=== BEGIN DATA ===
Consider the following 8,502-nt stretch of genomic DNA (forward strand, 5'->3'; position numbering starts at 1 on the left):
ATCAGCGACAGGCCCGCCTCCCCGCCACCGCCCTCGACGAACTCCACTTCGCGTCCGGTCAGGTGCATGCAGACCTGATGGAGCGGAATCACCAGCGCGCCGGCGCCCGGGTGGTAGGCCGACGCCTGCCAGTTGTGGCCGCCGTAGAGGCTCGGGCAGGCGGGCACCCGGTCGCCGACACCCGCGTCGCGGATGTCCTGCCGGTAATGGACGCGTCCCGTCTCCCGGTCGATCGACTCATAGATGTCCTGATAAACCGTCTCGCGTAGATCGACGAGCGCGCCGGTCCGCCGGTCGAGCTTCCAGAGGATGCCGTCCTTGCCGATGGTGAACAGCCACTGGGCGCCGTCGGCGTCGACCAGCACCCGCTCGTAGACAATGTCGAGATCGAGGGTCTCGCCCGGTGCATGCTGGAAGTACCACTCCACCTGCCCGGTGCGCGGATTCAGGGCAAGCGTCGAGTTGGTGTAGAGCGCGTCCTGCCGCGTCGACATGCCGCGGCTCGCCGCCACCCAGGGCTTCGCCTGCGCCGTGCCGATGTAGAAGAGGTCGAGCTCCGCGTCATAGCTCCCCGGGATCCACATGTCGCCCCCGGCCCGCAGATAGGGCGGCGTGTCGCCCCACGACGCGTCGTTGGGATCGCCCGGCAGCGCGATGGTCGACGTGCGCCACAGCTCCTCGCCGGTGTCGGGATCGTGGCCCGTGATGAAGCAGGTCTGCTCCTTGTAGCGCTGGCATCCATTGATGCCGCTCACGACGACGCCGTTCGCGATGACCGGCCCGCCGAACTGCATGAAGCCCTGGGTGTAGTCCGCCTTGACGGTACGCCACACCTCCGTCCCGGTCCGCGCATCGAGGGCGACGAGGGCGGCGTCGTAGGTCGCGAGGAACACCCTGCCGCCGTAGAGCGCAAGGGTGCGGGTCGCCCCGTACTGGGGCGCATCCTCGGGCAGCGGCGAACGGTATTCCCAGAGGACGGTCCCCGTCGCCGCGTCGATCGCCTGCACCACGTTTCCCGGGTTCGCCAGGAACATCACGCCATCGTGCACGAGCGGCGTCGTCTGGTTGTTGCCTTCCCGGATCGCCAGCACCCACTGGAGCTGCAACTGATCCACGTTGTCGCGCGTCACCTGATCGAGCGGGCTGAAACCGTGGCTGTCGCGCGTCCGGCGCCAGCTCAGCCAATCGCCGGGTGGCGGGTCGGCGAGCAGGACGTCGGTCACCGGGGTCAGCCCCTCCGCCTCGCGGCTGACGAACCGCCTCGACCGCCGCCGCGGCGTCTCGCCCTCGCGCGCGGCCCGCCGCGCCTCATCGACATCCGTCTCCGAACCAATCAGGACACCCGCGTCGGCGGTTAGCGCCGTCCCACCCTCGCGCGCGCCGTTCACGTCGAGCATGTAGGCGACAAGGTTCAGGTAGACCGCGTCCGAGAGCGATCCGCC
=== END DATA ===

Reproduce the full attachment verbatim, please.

Consider the following 8,502-nt stretch of genomic DNA (forward strand, 5'->3'; position numbering starts at 1 on the left):
ATCAGCGACAGGCCCGCCTCCCCGCCACCGCCCTCGACGAACTCCACTTCGCGTCCGGTCAGGTGCATGCAGACCTGATGGAGCGGAATCACCAGCGCGCCGGCGCCCGGGTGGTAGGCCGACGCCTGCCAGTTGTGGCCGCCGTAGAGGCTCGGGCAGGCGGGCACCCGGTCGCCGACACCCGCGTCGCGGATGTCCTGCCGGTAATGGACGCGTCCCGTCTCCCGGTCGATCGACTCATAGATGTCCTGATAAACCGTCTCGCGTAGATCGACGAGCGCGCCGGTCCGCCGGTCGAGCTTCCAGAGGATGCCGTCCTTGCCGATGGTGAACAGCCACTGGGCGCCGTCGGCGTCGACCAGCACCCGCTCGTAGACAATGTCGAGATCGAGGGTCTCGCCCGGTGCATGCTGGAAGTACCACTCCACCTGCCCGGTGCGCGGATTCAGGGCAAGCGTCGAGTTGGTGTAGAGCGCGTCCTGCCGCGTCGACATGCCGCGGCTCGCCGCCACCCAGGGCTTCGCCTGCGCCGTGCCGATGTAGAAGAGGTCGAGCTCCGCGTCATAGCTCCCCGGGATCCACATGTCGCCCCCGGCCCGCAGATAGGGCGGCGTGTCGCCCCACGACGCGTCGTTGGGATCGCCCGGCAGCGCGATGGTCGACGTGCGCCACAGCTCCTCGCCGGTGTCGGGATCGTGGCCCGTGATGAAGCAGGTCTGCTCCTTGTAGCGCTGGCATCCATTGATGCCGCTCACGACGACGCCGTTCGCGATGACCGGCCCGCCGAACTGCATGAAGCCCTGGGTGTAGTCCGCCTTGACGGTACGCCACACCTCCGTCCCGGTCCGCGCATCGAGGGCGACGAGGGCGGCGTCGTAGGTCGCGAGGAACACCCTGCCGCCGTAGAGCGCAAGGGTGCGGGTCGCCCCGTACTGGGGCGCATCCTCGGGCAGCGGCGAACGGTATTCCCAGAGGACGGTCCCCGTCGCCGCGTCGATCGCCTGCACCACGTTTCCCGGGTTCGCCAGGAACATCACGCCATCGTGCACGAGCGGCGTCGTCTGGTTGTTGCCTTCCCGGATCGCCAGCACCCACTGGAGCTGCAACTGATCCACGTTGTCGCGCGTCACCTGATCGAGCGGGCTGAAACCGTGGCTGTCGCGCGTCCGGCGCCAGCTCAGCCAATCGCCGGGTGGCGGGTCGGCGAGCAGGACGTCGGTCACCGGGGTCAGCCCCTCCGCCTCGCGGCTGACGAACCGCCTCGACCGCCGCCGCGGCGTCTCGCCCTCGCGCGCGGCCCGCCGCGCCTCATCGACATCCGTCTCCGAACCAATCAGGACACCCGCGTCGGCGGTTAGCGCCGTCCCACCCTCGCGCGCGCCGTTCACGTCGAGCATGTAGGCGACAAGGTTCAGGTAGACCGCGTCCGAGAGCGATCCGCC